At the heart of both the documentary and educational series is the conflict between the concepts of cosmology as scholars of religion traditionally understand it, and cosmology as it exists as a modern discipline of physics. The studies of religion and philosophy have spent millennia trying to answer the questions 'Where do we come from and why are we here?' The answers were often pursued under the assumption that they were the same question. Religion and philosophy tended to start this by examining propositions that are either taken as divine or self-evident. Conversely, modern cosmology starts with observations to collect testable hypotheses, and then test them.

A Normative Conflict

I find myself conflicted over the Journey of the Universe and Conversations. On the one hand, asking what the cutting edge of science has to offer over what has traditionally been the role of creation myths, allows the producers a wonderful opportunity to survey what is currently known about 'where we come from.' But on the other hand, the second part of this project is clearly normative. I can't say the universe story provided by Swimme and Tucker justifies these ecological normative claims even after I'd read the "The New Story," watched the entire educational series, and viewed the documentary a couple of times.

In order to make a cosmological story normative, the answer to the existential question "where did we come from" has to have essential implications on why we are here. The fact that iron molecules in a dung beetle's exoskeleton have their origins in a supernova millions of years ago, has little or no relevance to the beetle's obligation to a social contract. By tracing the birth of the universe to the human genome the Journey of the Universe skips from the mathematically sublime cosmic origins to relatively infinitesimal sub-solar origins.

Where Are We Going?

The contrarian in me wants to insist that it is the question 'where are we going' and not 'where did we come from' that will tell us why we are here. Towards the end of the documentary Swimme makes the observation that this has become "a planet where not biology but symbolic consciousness is the determining factor of evolution." As we come to terms with the rise of the Anthropocene geological era, there is a much stronger normative case that the Earth itself is becoming what we make of ourselves.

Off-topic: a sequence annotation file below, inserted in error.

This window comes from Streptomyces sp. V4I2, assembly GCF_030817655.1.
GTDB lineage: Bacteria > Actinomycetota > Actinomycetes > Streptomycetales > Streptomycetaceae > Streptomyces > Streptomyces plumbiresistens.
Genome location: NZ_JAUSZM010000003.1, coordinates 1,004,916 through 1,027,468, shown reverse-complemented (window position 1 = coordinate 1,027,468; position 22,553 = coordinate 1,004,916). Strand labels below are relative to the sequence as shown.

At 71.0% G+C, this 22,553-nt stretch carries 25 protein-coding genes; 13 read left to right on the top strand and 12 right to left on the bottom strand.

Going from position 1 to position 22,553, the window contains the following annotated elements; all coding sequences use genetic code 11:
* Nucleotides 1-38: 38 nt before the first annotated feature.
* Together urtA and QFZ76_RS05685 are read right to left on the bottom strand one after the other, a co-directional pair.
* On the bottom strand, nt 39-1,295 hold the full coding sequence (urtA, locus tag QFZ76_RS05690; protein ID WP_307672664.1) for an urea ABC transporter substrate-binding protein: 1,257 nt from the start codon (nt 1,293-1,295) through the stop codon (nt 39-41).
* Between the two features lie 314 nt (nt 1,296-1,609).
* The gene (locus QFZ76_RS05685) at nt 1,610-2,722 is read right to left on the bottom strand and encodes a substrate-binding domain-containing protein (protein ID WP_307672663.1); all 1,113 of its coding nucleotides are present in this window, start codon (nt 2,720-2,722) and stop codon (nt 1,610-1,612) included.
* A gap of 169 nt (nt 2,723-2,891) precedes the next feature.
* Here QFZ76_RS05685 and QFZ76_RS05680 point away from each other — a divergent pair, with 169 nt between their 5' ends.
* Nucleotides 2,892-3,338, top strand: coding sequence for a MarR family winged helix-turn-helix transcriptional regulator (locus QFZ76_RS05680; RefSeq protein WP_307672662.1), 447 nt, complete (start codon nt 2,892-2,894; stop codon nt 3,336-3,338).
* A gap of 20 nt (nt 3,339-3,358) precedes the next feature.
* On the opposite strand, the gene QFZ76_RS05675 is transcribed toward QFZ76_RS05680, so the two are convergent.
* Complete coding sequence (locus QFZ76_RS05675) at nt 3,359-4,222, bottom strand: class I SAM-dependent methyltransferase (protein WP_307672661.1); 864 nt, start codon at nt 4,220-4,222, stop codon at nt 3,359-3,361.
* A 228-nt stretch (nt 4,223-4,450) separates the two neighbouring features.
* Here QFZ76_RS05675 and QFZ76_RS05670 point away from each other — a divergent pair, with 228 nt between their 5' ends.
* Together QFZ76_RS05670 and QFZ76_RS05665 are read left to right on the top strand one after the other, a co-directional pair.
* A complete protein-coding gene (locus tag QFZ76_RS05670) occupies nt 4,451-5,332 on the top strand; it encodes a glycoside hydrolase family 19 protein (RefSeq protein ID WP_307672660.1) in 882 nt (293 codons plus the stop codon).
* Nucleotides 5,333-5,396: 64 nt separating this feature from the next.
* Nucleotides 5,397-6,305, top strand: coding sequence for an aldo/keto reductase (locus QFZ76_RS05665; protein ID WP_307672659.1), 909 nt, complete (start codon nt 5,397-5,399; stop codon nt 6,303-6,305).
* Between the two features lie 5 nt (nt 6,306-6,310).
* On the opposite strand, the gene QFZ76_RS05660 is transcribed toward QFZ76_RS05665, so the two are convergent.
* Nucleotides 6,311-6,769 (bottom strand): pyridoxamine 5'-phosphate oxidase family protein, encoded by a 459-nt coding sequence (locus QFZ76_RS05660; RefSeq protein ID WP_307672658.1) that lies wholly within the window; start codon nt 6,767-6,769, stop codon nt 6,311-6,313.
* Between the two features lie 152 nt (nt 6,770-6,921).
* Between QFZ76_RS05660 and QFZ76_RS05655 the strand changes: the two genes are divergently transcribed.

Putting aside my preference for Stephen Jay Gould over Thomas Berry, The Journey of the Universe and Journey of the Universe: Conversations do something remarkable. Together they make scientific insights and ecology not just approachable but relatable to people with more familiarity with the humanities.

While the videos are no substitute for people who have access to college resources, Journey of the Universe: Conversations could be a great starting point for anyone who wants to know what science has to say about origins of the cosmos.

About the Reviewer

Reviewer Matt Hirst is a Graduate of SUNY at Stony Brook's Philosophy Master's Program. At Stony Brook he applied his undergraduate studies in Ancient Greek and 19th century German Philosophy to media studies. He currently is involved in the independent media community in Austin Texas.

Matt currently is serving as Media Coordinator for Staple! The Independent Media Expo. He is the author of the independent comic book blog LessArtseyMoreFartseyComics. He recently took the post of Sales and Marketing Coordinator for Rocksalt Magazine.

Disclosure: A review copy was provided by the publisher. For more information, please see our Ethics Policy.